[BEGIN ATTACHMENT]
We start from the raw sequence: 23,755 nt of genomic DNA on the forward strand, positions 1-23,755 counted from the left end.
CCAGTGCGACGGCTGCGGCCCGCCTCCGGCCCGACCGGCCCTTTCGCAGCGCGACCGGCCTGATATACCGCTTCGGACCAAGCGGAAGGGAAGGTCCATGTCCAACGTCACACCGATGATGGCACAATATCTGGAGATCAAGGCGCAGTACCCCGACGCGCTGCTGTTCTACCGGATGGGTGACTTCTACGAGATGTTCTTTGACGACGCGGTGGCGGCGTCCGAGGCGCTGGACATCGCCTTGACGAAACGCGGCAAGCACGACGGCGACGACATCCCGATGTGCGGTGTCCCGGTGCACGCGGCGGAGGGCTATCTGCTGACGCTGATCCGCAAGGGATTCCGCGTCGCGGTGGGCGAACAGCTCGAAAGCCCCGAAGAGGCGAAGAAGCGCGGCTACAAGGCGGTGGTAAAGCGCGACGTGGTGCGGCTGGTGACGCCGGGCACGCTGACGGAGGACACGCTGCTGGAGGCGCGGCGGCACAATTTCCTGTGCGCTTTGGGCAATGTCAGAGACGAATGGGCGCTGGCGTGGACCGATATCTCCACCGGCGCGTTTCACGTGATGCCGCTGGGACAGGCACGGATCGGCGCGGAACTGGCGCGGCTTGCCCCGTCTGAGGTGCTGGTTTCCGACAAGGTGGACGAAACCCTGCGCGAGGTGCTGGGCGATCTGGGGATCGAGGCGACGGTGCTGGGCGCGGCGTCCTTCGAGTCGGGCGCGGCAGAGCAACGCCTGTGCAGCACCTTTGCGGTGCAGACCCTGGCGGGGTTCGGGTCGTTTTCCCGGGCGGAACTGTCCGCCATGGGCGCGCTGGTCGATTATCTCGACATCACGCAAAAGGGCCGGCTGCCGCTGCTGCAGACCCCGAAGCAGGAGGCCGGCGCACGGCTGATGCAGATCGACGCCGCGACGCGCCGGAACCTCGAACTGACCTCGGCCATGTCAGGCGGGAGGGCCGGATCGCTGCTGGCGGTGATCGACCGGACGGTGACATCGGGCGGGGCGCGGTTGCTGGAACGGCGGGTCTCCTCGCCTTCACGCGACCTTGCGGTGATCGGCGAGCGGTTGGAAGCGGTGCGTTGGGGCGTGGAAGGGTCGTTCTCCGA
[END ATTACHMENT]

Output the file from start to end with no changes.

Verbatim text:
We start from the raw sequence: 23,755 nt of genomic DNA on the forward strand, positions 1-23,755 counted from the left end.
CCAGTGCGACGGCTGCGGCCCGCCTCCGGCCCGACCGGCCCTTTCGCAGCGCGACCGGCCTGATATACCGCTTCGGACCAAGCGGAAGGGAAGGTCCATGTCCAACGTCACACCGATGATGGCACAATATCTGGAGATCAAGGCGCAGTACCCCGACGCGCTGCTGTTCTACCGGATGGGTGACTTCTACGAGATGTTCTTTGACGACGCGGTGGCGGCGTCCGAGGCGCTGGACATCGCCTTGACGAAACGCGGCAAGCACGACGGCGACGACATCCCGATGTGCGGTGTCCCGGTGCACGCGGCGGAGGGCTATCTGCTGACGCTGATCCGCAAGGGATTCCGCGTCGCGGTGGGCGAACAGCTCGAAAGCCCCGAAGAGGCGAAGAAGCGCGGCTACAAGGCGGTGGTAAAGCGCGACGTGGTGCGGCTGGTGACGCCGGGCACGCTGACGGAGGACACGCTGCTGGAGGCGCGGCGGCACAATTTCCTGTGCGCTTTGGGCAATGTCAGAGACGAATGGGCGCTGGCGTGGACCGATATCTCCACCGGCGCGTTTCACGTGATGCCGCTGGGACAGGCACGGATCGGCGCGGAACTGGCGCGGCTTGCCCCGTCTGAGGTGCTGGTTTCCGACAAGGTGGACGAAACCCTGCGCGAGGTGCTGGGCGATCTGGGGATCGAGGCGACGGTGCTGGGCGCGGCGTCCTTCGAGTCGGGCGCGGCAGAGCAACGCCTGTGCAGCACCTTTGCGGTGCAGACCCTGGCGGGGTTCGGGTCGTTTTCCCGGGCGGAACTGTCCGCCATGGGCGCGCTGGTCGATTATCTCGACATCACGCAAAAGGGCCGGCTGCCGCTGCTGCAGACCCCGAAGCAGGAGGCCGGCGCACGGCTGATGCAGATCGACGCCGCGACGCGCCGGAACCTCGAACTGACCTCGGCCATGTCAGGCGGGAGGGCCGGATCGCTGCTGGCGGTGATCGACCGGACGGTGACATCGGGCGGGGCGCGGTTGCTGGAACGGCGGGTCTCCTCGCCTTCACGCGACCTTGCGGTGATCGGCGAGCGGTTGGAAGCGGTGCGTTGGGGCGTGGAAGGGTCGTTCTCCGA